|Russia and the CIS News Digest
Avian Flu Sweeps Across Southern Russia
The Russian Emergency Situations Ministry announced March 1 that 495,000 domestic fowl have died of avian flu in southern Russia around the Black Sea and the Caspian Sea, since Feb. 3. Another 220,000 birds were culled to curb its spread. For comparison, last summer's numbers were 17,000 dead of flu and 600,000 culled. The current hot spot is Dagestan, on the western shore of the Caspian Sea and the eastern end of the North Caucasus mountains, but outbreaks are reported in the North Caucasus territory of Kabardino-Balkaria, and in Krasnodar and Stavropol Territories north of the mountains, and Kalmykia farther eastward along the Caspian coast. Quarantines have been imposed, along with the culls. The Emergency Situations Ministry noted that 24,000 chickens died at a poultry farm in Krasnodar between Feb. 20 and 23, though avian flu was not immediately confirmed there.
While attention in Russia has been focussed on the threat from the return migration of wild birds this spring (Duma Deputy Speaker Vladimir Zhirinovsky has been grandstanding with his proposal to send every able-bodied Russian male with a gun to the southern borders, to shoot the birds), the Dagestan outbreak began among wild swans. Evidently in Russia, as also in Western Europe, swans moving South to escape the unusually cold winter have spread the avian flu ahead of the change of season.
Putin Honors Victims of 1956 in Hungary
During his Feb. 28-March 1 state visit to Hungary, Russian President Vladimir Putin, in an unusual gesture, paid a visit to the cemetery in Budapest, where he laid flowers at the monument of the victims of the 1956 Hungarian Revolution, which was bloodily crushed by Russian tanks.
While in Hungary, Putin met with Hungarian Prime Minister Ferenc Gyurczany, with whom he discussed closer energy and economic cooperation. At a state dinner, President Laszlo Solyom was given the Pushkin medal by Putin. Solyom stressed that Hungary regards Russia as a strategic partner and that the two countries will deepen their respective cultural cooperation.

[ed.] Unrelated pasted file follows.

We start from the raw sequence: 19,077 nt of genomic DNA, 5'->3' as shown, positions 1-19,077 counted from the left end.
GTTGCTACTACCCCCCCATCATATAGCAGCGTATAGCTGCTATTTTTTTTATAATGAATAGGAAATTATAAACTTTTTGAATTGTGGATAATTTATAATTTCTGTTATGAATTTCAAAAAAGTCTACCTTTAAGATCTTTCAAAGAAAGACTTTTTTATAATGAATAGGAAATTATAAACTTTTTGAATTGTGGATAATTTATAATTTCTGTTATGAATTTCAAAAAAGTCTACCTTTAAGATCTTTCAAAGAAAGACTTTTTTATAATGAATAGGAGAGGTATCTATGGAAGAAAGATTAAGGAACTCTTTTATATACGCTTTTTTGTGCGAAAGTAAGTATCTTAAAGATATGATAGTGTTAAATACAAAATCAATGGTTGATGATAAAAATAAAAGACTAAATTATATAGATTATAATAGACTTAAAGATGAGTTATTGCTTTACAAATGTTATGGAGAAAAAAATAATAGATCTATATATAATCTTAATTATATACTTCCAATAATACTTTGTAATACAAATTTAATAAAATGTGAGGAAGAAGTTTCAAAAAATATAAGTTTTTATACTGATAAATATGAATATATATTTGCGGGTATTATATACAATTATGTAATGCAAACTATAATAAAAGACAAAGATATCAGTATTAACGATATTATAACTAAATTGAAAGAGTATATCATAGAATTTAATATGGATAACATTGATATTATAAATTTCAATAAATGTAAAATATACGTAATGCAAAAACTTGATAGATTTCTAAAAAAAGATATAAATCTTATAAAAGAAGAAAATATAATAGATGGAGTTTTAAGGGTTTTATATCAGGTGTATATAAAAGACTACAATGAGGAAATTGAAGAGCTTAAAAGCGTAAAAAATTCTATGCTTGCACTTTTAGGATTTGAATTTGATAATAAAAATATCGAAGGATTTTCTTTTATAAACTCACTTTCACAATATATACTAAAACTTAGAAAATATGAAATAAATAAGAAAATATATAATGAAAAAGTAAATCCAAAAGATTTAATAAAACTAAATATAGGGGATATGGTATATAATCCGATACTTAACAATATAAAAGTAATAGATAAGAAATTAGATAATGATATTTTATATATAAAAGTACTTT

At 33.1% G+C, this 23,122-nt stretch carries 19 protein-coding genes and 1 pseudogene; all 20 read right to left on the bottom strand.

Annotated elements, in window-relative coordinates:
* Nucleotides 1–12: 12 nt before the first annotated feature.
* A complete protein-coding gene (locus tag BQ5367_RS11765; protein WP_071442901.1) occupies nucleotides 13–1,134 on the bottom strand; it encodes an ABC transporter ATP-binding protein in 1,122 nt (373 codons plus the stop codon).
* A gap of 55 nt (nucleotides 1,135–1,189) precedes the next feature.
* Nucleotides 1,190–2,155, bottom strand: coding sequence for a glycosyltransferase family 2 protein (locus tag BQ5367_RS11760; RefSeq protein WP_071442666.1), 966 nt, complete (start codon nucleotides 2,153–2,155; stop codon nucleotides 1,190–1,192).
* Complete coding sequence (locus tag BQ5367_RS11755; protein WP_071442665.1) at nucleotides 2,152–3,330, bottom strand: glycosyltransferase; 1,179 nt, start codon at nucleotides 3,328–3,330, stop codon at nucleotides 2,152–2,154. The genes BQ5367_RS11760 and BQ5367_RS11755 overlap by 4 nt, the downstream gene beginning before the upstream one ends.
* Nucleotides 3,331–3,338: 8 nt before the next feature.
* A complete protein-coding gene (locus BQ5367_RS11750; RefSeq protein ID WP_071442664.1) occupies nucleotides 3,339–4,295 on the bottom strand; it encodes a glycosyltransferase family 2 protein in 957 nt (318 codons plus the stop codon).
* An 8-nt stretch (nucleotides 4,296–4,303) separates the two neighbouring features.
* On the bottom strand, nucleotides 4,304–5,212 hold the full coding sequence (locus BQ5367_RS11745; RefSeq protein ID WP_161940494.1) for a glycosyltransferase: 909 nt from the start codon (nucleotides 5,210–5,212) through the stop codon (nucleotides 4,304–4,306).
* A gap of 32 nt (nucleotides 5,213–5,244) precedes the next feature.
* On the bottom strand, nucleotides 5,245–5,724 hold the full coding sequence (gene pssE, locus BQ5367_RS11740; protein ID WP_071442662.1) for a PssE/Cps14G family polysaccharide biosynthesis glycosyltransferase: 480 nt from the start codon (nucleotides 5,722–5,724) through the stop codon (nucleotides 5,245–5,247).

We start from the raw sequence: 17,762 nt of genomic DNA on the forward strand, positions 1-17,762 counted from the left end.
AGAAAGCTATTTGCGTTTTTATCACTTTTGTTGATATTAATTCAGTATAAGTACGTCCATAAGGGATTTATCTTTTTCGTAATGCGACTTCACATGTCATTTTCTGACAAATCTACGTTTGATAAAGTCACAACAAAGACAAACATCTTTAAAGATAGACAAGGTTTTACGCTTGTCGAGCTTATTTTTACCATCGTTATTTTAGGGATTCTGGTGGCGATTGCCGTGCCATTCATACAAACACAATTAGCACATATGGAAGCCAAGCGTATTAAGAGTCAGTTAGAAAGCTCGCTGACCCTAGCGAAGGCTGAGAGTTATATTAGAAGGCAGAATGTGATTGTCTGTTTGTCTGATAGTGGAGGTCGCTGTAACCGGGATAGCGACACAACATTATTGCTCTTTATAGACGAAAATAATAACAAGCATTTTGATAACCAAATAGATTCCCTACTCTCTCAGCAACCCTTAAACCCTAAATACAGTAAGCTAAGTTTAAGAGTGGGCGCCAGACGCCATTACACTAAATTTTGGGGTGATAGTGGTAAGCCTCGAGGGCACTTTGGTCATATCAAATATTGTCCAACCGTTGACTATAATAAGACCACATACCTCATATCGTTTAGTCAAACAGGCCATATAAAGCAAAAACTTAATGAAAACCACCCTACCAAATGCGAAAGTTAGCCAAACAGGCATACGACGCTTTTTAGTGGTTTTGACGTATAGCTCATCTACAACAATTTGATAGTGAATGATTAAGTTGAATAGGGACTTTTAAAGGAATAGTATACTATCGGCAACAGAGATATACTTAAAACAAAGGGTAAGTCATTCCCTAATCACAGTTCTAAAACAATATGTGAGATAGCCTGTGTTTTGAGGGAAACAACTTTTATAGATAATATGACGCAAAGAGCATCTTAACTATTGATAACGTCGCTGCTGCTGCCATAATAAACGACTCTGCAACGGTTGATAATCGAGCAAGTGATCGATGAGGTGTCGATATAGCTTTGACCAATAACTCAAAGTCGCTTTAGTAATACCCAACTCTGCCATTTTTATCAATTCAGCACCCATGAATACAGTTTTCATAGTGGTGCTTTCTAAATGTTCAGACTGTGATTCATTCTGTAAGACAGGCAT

Following his trip to Hungary, Putin made for the first time a state visit to Prague, the capital of the Czech Republic, to discuss closer energy and economic relations between Russia and Czechia.
Cheney's Office at Center of Anti-Russian Policy Review
The Washington Post of Feb. 26 featured Vice President Dick Cheney's role in pushing confrontation with Russia. "Cheney has grown increasingly skeptical of [Putin] and is interested in toughening the Administration's approach," said the front-page article. In January, Cheney had a number of think-tankersthe one named is Anders Aslund of the International for International Economicsinto his office to toughen the policy, and has asked National Director of Intelligence John Negroponte for a report on "Putin's trajectory." An unnamed official says Cheney is "in the more critical camp" in a fight between "the Putin lovers and the democracy lovers in the Administration." President Bush and Secretary of State Condoleezza Rice are "balancing" the two, said the Post.
Among the flashpoints, the article mentions, are the Russian dealings with Iran. The U.S. needs Russia's cooperation against Iran at the UN Security Council, but the article was written before news came of progress in the Iran-Russia nuclear talks.
One focus of the anti-Russia critics is the upcoming summit of the Group of Eight in St. Petersburg, and Russia's chairing of the group. In addition to Aslund, Sen. John McCain (R-Ariz) is one of the major critics. Aslund suggests that the seven full members of G-8 meet without Russia before the St. Petersburg summit; other critics want a full boycott. Capitol Hill sources told EIR that anti-Russia moves are afoot in the Congress, too. A resolution is being pushed by Rep. Ileana Ros-Lehtinen (R-Fla), and Rep. Tom Lantos (D-Calif), the chairman and ranking member of the House International Relations Committee, to denounce any Russia-Iran deal on nuclear fuel.